Monday, March 30, 2009

You want to drive a WHAT in New York State?

At first, I was rather surprised when people say they have never dealt with a three wheel electric car. Three wheels, yes. Three wheels and electric? Nope. Now, I know why. Apparently, New York State's elected officials have collective amnesia about the gasoline prices last summer. Otherwise, they would change some laws so inexpensive electric vehicles and bicycles could more easily replace petrol cars.

The first sign of trouble was when I went to State Farm to have them provide liability insurance for the vehicle. Nope. They didn't want anything to do with it. I can see that. The actuarial work would be a bit much to ask for someone just walking in the door. No problem. The State Farm agent recommended an independent agent. After several calls, my new agent finally found an underwriter who would be willing to insure the BugE for $282 a year (or $141 for the 6 month riding season) . Needless to say, that was rather high. However, I figured that the BugE is a new vehicle with a small risk pool so the insurance company rightfully is a bit cautious. So, I thought, at least I found an insurer.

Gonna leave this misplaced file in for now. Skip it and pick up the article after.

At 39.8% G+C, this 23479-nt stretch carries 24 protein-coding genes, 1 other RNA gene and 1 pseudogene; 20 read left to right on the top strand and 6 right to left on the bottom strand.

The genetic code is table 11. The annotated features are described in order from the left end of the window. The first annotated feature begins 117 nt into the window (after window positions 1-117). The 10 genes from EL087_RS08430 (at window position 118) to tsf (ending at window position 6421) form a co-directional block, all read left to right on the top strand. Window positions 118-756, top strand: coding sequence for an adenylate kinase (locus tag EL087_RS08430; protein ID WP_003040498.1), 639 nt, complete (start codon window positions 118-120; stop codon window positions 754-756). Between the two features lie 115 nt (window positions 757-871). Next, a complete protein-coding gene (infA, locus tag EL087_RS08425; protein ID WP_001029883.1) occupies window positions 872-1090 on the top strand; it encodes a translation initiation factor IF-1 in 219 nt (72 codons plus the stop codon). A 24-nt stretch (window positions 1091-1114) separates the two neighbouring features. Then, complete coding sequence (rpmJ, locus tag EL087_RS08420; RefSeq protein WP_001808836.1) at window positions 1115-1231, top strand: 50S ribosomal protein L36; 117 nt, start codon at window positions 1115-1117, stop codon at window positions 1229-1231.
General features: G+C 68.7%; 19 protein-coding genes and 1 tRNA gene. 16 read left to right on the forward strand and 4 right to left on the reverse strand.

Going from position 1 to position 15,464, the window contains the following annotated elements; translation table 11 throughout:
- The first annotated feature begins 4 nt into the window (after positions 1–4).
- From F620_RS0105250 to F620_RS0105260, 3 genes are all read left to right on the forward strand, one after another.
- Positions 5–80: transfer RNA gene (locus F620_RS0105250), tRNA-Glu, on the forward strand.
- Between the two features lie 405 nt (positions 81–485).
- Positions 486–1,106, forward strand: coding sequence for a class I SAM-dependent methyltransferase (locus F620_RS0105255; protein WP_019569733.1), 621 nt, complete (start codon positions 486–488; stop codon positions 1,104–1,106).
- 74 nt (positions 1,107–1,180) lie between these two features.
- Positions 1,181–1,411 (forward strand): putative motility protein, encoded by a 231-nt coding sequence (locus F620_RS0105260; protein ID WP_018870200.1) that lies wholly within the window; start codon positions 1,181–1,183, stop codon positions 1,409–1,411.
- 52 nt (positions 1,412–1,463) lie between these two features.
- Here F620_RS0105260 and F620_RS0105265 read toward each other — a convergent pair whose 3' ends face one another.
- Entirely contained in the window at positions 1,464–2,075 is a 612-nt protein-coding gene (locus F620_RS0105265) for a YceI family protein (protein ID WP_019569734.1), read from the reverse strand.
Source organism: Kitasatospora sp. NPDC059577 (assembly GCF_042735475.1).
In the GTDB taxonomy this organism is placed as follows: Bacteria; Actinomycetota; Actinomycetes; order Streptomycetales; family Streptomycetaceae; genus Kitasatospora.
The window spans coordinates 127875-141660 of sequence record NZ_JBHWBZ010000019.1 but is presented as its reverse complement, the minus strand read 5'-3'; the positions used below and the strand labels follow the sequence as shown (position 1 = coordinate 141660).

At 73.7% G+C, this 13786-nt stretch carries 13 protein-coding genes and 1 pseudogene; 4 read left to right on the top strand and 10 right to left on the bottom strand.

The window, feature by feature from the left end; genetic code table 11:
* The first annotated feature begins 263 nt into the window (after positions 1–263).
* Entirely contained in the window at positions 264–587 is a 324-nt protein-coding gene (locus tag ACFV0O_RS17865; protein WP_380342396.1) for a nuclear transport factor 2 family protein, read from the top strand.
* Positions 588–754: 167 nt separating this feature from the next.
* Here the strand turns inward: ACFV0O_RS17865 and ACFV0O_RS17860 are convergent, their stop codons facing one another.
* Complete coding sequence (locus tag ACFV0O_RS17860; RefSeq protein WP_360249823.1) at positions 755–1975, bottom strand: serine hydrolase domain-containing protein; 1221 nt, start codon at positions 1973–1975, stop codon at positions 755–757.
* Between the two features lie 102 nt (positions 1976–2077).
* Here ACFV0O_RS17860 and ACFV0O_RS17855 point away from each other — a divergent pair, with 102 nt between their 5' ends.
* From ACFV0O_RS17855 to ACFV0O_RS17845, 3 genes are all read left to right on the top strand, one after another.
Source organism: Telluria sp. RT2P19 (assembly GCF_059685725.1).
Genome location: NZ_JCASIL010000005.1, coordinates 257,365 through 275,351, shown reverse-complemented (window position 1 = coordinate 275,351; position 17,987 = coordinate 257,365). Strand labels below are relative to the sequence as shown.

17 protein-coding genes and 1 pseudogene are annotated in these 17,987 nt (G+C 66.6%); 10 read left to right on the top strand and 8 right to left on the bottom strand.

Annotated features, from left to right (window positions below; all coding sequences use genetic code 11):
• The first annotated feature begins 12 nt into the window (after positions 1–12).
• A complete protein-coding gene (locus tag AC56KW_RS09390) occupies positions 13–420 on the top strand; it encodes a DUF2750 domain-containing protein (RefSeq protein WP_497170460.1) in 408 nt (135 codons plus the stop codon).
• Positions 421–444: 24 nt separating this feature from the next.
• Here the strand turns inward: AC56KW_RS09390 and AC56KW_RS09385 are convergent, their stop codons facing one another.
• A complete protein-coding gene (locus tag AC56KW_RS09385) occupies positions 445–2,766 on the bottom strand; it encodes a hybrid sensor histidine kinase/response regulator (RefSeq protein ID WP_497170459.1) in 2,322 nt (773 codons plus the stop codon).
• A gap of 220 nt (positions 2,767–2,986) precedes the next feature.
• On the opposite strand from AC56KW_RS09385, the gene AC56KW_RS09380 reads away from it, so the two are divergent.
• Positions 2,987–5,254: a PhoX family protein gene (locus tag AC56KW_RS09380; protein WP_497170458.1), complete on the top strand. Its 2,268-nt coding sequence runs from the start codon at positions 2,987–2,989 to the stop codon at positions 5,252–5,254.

Next stop was the DMV. Now, I'm sure you will all be surprised at this - but this is where my day got really bad. Originally, I thought I would just fill out two forms, pay some taxes, then go through a rather easy inspection. Ah, but this is New York State!

The guy at the DMV window didn't know how to deal with a kit car. So he asked his supervisor. After some discussion, the supervisor then handed me a guide to registering a "home made" or "unique" vehicle. Grrr. I thought by having a production kit, I had avoided this. Apparently not. The kit didn't have a VIN number and that was the problem. The certificate of origin has only a chassis number and fairing number - but no VIN number. However, this is understandable. The VIN is issued by each state and not all states still do this. At least New York still does. However, New York does not make it easy. The extended inspection process is featured HERE.

Saturday, March 21, 2009

Getting the BugE on the road

A few days ago, I stopped by the motor vehicle office to check out what would be involved with getting the BugE on the road. I thought it would be a real problem getting the vehicle on the road. It doesn't appear to be. I was told that getting the BugE is surprisingly similar to the process of getting a regular car on the road.

However, I decided to check at my local inspection station to make sure they were OK with handling such a strange vehicle. During the trip there, I was somewhat concerned with range since I figured I would need to drive on several stretches of road at 45 or 50 mph. However, this appears to not be a problem. Most of the route has a speed limit of 30 and vehicles tend to go only a little above that speed. The short 45mph stretch tends to be slower than the speed limit due to so many cars being on the road. So, I should have no range problem getting home.